[UPDATE: Andrew Mason has been ousted as CEO of Groupon, the company announced just after the markets closed on Thursday. Mason will be replaced by the newly created Office of the Chief Executive, which will be headed by Executive Chairman Eric Lefkofsky and Vice Chairman Ted Leonsis while they search for a permanent replacement.
Mason tweeted a statement confirming the firing.
"From controversial metrics in our S1 to our material weakness to two quarters of missing our own expectations and a stock price that's hovering around one quarter of our listing price, the events of the last year and a half speak for themselves," he wrote. "As CEO, I am accountable."
In typical Mason fashion, the statement veers into whimsy, making reference to the Nintendo game "Battletoads" and suggesting that he's planning to go to fat camp to lose his "Groupon 40."
Groupon stock is presently surging on the news in after-hours trading; as of a little after 4:30 p.m. EST, it was up 13%.
Our original story on Groupon's poor showing -- and Mason's shaky future -- is below.]
A lot of folks are joking that Groupon's (GRPN) stock now resembles one of its daily deals after losing more than 25% of its value in after-hours trading Wednesday. But founder and CEO Andrew Mason probably isn't laughing: The latest "discount" on Groupon stock could cost him his job.
The precipitous drop -- shares are once again trading below $5 -- came after the daily deal giant's fourth-quarter earnings came in well below projections. The company reported an operating loss of $12.9 million for the quarter, and investors expecting earnings per share of around 3 cents were instead greeted with a loss of 12 cents per share. It also projected revenues between $560 million and $610 million for the first quarter of 2013, below analysts' projections of $650 million.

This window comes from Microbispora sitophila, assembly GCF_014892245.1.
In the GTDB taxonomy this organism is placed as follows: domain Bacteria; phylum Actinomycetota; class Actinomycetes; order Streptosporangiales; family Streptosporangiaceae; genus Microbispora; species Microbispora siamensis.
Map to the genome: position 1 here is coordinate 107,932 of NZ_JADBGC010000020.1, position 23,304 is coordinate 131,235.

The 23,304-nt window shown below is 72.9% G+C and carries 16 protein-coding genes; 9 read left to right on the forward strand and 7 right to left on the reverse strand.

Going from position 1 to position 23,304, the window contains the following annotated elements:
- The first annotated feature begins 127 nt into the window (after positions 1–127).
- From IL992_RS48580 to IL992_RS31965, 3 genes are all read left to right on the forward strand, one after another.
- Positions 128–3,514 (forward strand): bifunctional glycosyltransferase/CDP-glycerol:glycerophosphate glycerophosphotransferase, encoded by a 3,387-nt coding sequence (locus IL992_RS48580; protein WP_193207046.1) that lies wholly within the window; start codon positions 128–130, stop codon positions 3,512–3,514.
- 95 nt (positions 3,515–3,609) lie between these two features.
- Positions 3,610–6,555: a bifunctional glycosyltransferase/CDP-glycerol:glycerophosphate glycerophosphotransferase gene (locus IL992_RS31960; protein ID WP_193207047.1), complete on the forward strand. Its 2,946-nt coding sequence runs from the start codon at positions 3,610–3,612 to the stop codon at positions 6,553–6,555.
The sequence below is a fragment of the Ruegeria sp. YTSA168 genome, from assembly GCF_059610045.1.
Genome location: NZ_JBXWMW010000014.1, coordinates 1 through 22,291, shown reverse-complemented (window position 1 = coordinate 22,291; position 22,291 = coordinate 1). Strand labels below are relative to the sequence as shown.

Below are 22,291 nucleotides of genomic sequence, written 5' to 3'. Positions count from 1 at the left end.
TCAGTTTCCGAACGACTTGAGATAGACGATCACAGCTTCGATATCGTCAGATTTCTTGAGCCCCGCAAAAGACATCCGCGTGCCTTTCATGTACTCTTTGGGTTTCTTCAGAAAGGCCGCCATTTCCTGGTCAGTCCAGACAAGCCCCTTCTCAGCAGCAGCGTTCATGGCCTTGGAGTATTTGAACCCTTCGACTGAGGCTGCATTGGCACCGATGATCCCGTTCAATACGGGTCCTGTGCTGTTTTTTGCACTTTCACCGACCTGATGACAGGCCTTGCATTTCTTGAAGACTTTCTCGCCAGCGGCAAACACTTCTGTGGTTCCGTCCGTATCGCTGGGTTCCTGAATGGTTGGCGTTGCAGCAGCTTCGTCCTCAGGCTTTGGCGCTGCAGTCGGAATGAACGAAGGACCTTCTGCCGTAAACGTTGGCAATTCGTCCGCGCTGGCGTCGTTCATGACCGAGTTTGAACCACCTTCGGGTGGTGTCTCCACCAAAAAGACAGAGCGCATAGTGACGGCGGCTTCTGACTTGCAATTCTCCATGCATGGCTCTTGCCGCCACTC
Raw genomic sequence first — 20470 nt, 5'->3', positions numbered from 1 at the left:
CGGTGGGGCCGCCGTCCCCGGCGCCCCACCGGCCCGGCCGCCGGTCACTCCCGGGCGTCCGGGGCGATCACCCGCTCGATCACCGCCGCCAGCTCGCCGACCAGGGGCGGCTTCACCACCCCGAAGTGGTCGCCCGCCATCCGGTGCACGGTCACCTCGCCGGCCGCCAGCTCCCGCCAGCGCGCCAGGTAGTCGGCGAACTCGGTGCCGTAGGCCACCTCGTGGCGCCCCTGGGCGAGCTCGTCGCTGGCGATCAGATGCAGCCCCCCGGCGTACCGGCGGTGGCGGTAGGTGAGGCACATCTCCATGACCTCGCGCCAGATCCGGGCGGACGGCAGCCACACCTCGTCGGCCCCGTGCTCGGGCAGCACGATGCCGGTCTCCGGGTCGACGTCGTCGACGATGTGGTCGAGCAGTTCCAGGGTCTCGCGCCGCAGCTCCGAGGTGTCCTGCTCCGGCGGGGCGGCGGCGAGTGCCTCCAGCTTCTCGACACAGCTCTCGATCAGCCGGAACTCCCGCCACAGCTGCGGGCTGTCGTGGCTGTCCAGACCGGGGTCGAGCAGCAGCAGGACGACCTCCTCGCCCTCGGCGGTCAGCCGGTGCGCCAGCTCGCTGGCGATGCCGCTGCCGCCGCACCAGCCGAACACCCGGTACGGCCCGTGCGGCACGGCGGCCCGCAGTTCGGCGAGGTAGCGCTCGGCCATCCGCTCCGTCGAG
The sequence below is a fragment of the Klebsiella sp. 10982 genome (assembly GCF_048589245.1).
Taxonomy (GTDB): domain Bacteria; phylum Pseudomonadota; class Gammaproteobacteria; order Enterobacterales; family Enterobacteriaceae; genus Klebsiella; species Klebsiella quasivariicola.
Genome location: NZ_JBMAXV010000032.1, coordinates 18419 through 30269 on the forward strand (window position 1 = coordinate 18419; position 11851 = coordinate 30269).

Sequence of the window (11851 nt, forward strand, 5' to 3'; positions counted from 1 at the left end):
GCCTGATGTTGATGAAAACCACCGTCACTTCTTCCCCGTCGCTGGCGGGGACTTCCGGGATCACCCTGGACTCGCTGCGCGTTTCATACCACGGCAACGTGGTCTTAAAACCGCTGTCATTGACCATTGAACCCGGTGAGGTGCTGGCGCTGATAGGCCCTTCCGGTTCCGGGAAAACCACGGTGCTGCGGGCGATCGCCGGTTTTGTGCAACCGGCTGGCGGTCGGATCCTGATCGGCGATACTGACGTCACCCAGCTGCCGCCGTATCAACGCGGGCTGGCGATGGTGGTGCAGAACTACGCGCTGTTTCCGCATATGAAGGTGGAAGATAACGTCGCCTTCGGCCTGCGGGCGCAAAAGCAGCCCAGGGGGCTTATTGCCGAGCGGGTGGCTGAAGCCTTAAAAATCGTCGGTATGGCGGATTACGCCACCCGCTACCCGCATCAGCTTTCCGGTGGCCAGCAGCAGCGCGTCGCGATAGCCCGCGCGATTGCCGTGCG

Meanwhile, Groupon CFO Jason Child told Reuters that the company's "take rate" -- the percentage of money it keeps from each daily deal -- is on the decline. As competition in the daily deal industry has increased, Groupon is apparently having a harder time negotiating favorable terms with merchants.
The resulting sell-off has also prompted a fresh round of rumors that Mason could soon be out of a job after the company and its young CEO spent much of 2012 in a downward spiral. It caught flak for questionable accounting practices that didn't include marketing costs, and in the spring it had to issue a restatement of earnings after admitting that it didn't set aside enough money for refunds. In November, rumors swirled that Groupon's board was discussing replacing Mason with a more experienced executive, and we listed him as one of our endangered CEOs for 2013.
Those rumors are likely to get fresh legs now, and outlets including Quartz and Business Insider agree that his job is in serious jeopardy. The Chicago Sun-Times points to new COO Kal Raman as a possible successor.
On Tuesday, Bloomberg asked a company spokesperson if Mason's job would be affected by the fourth-quarter results. He responded, "He's here today."
Tomorrow is another matter entirely.
Matt Brownell is the consumer and retail reporter for DailyFinance. You can reach him at Matt.Brownell@teamaol.com, and follow him on Twitter at @Brownellorama.
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